Jim Cravens Receives Lifetime Achievement Award

At the regular monthly meeting of the Cypress Creek EMS Board of Directors on July 31, 2019, Board President Greg Marwill presented the Lifetime Achievement Award to long-time volunteer and board member Jim Cravens.

Mr.Cravens’ history with CCEMS began in the mid-70’s when Conoco tranferred the geophysicist from Lafayette, Louisiana to Houston. The Corsicana, Texas native had lived in Houston once before when he attended the University of Houston, where he also played football.

Now, he was returning with his wife, JoAnne, and their 5 children. Jim had served his community in Lafayette as a reserve deputy sheriff. He also wanted to serve here, but how?

JoAnne provided the answer. She’d seen the Cypress Creek EMS station (an old, used trailer) across from the Northwest Medical Center Emergency Room and had signed him up. After all, their house was within half a mile. He’d learned advanced first aid in the Army and he had more medical training at Conoco, because his team frequently worked out in the middle of nowhere. Now, he was joining CCEMS on the ground floor about a year after it was officially founded.

Jim says the medic seed may even have been planted as early as grade school. A girl in his class was prone to seizures. Whenever it happened his teacher called on him (the biggest kid in the class) to carry her to the school nurse’s office. No matter how he became a medic, though, Jim became a volunteer in September of 1975. At that time, the Harris County Emergency Corps was staffing the day shift and volunteers covered overnight. The uniforms were gray..

A year or so after Jim moved his family to Spring, a new job with better pay lured his soon-to-be partner Dave King from his home state of North Carolina to our area. He and his wife, Betty, had four children. He too had been a reserve deputy and was looking for a way to serve. He also thought it would be a good way to make friends in an area where he and his wife had no family and no friends. But, what would that service be?

One day, a trip to Allied Bank in Spring provided the answer. Dave struck up a conversation with a deputy working a second job there. The officer told King about a relatively new ambulance service that was looking for volunteers. King had been a Navy medic during the Korean Conflict and his current job involved selling medical supplies. It sounded like a good match. Dave King was in.

Dave King in 1977

It was now 1977. The partnership with HCEC had ended, but the partnership between Cravens and King was just beginning. CCEMS was now on its own with the day shift staffed, in part, by stay-at-home-moms whose kids were in school. The night shift was covered by the volunteers who had day jobs like Jim and Dave.

The two men first met during EMT training. After they worked a few shifts together they both decided it was a good partnership and worked together as often as possible. Dave King says, “We worked together so much that Jim could stick his hand out and I’d put what he needed in it and it was the same when I put my hand out. We each knew what the other one was thinking and it was just smooth.”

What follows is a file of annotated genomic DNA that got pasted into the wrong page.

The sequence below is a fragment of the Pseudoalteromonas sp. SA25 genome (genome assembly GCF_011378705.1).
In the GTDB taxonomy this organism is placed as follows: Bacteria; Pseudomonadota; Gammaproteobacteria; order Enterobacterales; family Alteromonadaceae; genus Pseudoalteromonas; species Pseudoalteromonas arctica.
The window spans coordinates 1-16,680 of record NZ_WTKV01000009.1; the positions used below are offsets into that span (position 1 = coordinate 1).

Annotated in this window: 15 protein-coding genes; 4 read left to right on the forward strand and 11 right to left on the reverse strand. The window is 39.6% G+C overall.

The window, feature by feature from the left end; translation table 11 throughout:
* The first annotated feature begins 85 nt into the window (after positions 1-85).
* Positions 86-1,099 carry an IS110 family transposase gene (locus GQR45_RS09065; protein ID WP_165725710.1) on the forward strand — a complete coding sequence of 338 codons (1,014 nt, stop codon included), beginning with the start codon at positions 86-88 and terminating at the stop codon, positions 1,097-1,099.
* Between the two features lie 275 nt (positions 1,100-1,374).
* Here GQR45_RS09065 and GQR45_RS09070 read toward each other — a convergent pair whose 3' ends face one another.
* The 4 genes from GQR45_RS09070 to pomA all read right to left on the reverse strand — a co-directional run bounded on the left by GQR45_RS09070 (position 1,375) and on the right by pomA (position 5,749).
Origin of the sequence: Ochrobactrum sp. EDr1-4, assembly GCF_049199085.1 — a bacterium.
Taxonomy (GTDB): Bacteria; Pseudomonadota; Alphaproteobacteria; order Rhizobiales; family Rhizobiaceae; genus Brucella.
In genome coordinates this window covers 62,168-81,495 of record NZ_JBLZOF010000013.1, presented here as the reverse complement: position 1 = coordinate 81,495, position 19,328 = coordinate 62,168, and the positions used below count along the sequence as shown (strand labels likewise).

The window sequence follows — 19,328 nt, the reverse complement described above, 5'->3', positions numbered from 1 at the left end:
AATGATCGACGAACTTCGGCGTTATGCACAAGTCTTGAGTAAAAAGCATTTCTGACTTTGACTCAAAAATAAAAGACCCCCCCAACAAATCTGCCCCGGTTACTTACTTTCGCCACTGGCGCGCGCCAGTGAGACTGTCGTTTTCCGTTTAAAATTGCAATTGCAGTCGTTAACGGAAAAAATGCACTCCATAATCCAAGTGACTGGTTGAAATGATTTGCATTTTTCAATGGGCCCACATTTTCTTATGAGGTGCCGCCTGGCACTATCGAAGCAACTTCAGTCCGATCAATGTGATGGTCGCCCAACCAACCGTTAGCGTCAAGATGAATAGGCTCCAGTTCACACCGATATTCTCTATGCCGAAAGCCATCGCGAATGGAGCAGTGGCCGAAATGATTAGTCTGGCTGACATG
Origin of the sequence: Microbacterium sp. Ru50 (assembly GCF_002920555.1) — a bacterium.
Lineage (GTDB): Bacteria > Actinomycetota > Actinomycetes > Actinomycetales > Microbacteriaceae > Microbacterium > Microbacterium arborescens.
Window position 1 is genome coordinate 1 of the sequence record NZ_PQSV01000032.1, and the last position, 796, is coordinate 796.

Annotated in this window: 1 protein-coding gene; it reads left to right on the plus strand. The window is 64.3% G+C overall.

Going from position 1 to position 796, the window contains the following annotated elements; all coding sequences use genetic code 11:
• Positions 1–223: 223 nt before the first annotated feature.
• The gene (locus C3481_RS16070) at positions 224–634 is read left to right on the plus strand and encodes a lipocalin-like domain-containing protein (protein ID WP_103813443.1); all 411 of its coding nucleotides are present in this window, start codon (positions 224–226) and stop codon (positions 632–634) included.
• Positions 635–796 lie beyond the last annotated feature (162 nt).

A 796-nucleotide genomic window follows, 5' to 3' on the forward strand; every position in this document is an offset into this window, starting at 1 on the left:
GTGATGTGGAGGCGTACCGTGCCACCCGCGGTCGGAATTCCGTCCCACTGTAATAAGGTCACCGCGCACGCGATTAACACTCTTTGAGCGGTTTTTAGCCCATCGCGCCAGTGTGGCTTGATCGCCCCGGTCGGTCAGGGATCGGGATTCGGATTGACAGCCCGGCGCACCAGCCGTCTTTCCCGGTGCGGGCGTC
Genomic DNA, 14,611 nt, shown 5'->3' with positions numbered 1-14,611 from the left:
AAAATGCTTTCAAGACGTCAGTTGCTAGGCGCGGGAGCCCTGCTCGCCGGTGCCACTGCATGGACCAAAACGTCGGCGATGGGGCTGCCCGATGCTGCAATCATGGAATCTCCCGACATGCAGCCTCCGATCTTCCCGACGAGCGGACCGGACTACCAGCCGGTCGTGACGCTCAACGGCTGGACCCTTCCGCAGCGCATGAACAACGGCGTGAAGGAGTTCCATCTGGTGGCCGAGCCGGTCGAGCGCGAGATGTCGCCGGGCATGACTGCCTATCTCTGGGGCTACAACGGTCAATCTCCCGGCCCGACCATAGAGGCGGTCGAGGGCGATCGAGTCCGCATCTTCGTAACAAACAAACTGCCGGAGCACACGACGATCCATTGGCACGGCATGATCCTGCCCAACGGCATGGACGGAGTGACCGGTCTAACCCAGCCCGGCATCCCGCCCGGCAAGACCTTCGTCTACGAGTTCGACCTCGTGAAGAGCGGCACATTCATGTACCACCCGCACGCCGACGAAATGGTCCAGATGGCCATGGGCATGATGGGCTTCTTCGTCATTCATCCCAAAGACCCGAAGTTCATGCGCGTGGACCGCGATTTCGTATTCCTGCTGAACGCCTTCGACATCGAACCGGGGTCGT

It wasn’t long before their partnership became friendship. They started hanging out together outside of work. They went hunting together. Plus, their wives hit it off and became the best of friends. Holidays and birthdays were celebrated together.

Both men became volunteers very close to the beginning of Cypress Creek EMS. The organization had been formed in 1975 by citizens concerned about the lack of reliable ambulance service in the growing neighborhoods around FM 1960. The main impetus behind CCEMS was a man in the Cypresswood subdivision who died of a heart attack waiting for an ambulance. After that, some of his neighbors took action which resulted in the formation of CCEMS. (See more on the history of CCEMS here.)

In those days, your emergency choices were an ambulance out of Houston that could take an hour or more to arrive, if at all, or a private ambulance company. At that time the private services were unreliable and provided no medical care. They were for-profit “scoop and run” operations and they did not like the fact that a volunteer, non-profit EMS service was cutting in on their ambulance dance. Dirty tricks were common. Cypress Creek vehicles were sabotaged with sugar in the gas tank. The private services rushed to grab and load patients without regard to whether such action might do harm to a patient. (For instance, one with unknown spinal injuries.)


Golf and Dave King 056 Color CorrectedKing and Cravens both love Cypress Creek EMS, partly because they helped get it off to a good start, partly because of the sense of family at “the creek,” and partly because they wanted their own families, friends and neighbors to have the best possible prehospital emergency care in case of an injury or illness.

Later on, while still volunteering as medics, King and Cravens would also be asked to become members of the Board of Directors. King worked his last ambulance shift in February of 2007 and Cravens pulled his last shift in May of 2010. Mr. King Served on the Board right up until his death on July 10, 2017.

Along the way they trained their fair share of young medics who still work for Cypress Creek, who have, in turn, served as mentors for other incoming medics and so on. Medics who were brought along by King and Cravens include Information Technology Director Toivo Sari and Human Resources Director Jim Van Hooser. Mr. Cravens also served as board president several times, leading Cypress Creek through a period of incredible growth.